Alternatively, a “brute force” process may be considered to perform the functions described herein that requires searching backup images for specific files to backup images (e.g., such as during backing up or writing of data blocks to backup an image). Again, consider two images 112 and 114, having file 320 (/tmp/foo.txt) starting at two completely different offsets within the backup images 112 and 114. File system 231 (e.g., pointers therein) may be excluded and instead, the entire backup image 112 and/or 114 may be searched to locate where the file /tmp/foo.txt is to be found. After searching, the duplicate data blocks between backups say 112 and 114 may be eliminated (for file /tmp/foo.txt). However, in this embodiment, searching for the files or blocks may not be done or possible “on the fly”.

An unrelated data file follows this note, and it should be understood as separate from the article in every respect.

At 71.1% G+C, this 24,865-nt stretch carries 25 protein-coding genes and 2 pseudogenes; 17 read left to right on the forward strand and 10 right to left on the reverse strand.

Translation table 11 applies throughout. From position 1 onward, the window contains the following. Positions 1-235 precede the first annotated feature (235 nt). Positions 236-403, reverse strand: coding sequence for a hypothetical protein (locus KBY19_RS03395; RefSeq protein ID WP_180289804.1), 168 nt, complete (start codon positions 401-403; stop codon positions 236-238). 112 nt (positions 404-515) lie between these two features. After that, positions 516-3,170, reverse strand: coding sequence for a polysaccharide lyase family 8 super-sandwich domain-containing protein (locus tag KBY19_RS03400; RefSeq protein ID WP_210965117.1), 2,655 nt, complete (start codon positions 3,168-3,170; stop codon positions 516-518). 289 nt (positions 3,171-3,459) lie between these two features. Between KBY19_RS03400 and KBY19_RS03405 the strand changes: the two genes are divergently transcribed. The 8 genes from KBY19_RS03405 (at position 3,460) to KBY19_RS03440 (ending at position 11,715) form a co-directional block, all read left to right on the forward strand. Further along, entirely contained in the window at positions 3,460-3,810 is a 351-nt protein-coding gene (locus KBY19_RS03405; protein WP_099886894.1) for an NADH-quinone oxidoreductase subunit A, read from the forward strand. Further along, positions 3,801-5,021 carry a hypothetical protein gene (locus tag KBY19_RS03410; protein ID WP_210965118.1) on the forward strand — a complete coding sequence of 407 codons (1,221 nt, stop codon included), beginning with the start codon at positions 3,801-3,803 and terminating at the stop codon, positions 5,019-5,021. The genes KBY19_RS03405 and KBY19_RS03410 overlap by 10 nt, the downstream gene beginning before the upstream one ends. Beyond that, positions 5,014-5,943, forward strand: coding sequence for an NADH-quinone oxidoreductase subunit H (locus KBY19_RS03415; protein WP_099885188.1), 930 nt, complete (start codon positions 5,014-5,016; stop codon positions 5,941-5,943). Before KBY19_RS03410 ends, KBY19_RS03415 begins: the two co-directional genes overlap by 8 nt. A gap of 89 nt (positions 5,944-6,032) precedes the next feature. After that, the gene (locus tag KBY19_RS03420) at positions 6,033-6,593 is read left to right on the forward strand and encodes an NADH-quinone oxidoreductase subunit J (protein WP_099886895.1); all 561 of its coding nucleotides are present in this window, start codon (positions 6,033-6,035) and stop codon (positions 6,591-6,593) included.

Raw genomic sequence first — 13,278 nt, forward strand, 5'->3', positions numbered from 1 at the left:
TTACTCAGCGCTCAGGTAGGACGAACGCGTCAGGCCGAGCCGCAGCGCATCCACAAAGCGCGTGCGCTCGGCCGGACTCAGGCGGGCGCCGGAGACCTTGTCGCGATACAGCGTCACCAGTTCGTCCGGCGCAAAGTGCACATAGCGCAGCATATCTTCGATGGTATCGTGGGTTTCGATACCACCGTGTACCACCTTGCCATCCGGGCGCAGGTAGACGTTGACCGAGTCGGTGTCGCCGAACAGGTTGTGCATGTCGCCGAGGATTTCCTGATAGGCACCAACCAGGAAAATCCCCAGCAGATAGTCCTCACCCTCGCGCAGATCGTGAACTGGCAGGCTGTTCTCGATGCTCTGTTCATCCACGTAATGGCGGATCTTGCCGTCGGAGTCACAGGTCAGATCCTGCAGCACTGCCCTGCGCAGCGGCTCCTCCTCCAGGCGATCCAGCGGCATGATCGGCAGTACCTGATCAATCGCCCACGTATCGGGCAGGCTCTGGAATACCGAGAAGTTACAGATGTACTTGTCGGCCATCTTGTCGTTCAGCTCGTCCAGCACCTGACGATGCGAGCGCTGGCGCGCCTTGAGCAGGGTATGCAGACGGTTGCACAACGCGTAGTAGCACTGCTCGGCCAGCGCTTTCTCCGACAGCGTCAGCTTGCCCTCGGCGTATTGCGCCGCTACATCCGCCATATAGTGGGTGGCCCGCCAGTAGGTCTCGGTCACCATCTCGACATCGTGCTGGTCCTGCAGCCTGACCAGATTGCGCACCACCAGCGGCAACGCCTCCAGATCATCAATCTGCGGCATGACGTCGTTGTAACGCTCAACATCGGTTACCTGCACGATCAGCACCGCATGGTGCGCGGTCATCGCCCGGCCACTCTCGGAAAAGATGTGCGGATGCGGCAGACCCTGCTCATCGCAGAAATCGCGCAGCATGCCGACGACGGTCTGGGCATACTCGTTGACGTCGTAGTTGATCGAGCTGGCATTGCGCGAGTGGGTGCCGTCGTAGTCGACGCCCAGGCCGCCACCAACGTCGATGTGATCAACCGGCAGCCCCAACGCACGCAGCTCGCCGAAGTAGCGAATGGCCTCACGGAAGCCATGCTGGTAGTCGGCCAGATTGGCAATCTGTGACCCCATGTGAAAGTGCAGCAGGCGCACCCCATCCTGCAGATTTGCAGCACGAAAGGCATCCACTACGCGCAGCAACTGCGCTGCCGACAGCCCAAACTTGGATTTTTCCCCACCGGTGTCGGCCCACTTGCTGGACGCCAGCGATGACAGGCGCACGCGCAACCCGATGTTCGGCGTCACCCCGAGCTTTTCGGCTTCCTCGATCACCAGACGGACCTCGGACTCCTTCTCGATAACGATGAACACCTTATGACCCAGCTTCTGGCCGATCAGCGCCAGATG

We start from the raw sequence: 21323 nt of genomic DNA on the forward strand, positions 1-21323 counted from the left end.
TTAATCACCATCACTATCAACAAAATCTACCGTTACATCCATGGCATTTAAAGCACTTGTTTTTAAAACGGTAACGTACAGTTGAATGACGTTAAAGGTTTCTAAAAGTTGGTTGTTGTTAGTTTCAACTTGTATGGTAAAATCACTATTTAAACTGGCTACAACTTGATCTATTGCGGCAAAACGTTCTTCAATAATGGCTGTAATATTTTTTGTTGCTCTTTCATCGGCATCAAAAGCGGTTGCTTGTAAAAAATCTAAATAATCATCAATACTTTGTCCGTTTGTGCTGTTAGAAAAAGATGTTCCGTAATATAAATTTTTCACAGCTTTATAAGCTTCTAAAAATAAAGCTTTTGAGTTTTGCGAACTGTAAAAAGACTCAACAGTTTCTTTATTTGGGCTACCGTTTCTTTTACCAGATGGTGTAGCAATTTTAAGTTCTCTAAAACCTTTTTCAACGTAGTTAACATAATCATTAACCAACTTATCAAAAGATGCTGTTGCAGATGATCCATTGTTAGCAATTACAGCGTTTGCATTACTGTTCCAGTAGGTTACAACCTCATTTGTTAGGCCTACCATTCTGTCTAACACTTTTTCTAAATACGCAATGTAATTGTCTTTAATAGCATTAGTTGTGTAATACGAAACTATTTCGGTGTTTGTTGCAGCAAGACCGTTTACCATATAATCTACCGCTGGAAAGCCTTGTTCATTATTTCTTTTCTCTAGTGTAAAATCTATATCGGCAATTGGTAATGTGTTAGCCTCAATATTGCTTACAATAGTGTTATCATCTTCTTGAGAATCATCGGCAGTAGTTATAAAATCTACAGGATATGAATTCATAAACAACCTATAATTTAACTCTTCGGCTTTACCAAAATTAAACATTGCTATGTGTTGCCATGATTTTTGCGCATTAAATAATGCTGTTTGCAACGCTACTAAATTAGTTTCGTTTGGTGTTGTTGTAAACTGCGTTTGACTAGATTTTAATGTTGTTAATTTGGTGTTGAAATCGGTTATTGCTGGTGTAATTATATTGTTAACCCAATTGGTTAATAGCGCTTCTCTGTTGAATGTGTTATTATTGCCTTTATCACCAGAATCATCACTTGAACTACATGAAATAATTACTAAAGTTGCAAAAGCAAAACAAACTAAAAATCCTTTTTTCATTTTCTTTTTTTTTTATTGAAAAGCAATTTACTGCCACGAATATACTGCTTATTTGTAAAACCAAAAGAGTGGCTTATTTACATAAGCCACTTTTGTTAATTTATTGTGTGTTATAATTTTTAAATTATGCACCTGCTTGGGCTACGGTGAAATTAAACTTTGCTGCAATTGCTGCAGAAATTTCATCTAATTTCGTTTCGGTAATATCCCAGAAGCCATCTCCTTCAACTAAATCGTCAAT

At subprocess 1050, a file system is created or updated to point only to changed blocks and new blocks of the backup image received. For example, if the image received at subprocess 1010 is an original image, subprocess 1050 may include creating a file system similar to that shown in FIG. 4A for file 320 of image 110. In other words, the file system is created since all of the blocks received are new blocks as there are no previous blocks from any previous images received (e.g., this image is the first or original image received for this set of data, file, or from device 102). Alternatively, if the backup image received at subprocess 1010 is an incremental image or an image including blocks for files previously backed up, the file system may be updated to point only to blocks of the prior or original image that has been changed or blocks that are new as compared to blocks of the prior or original image.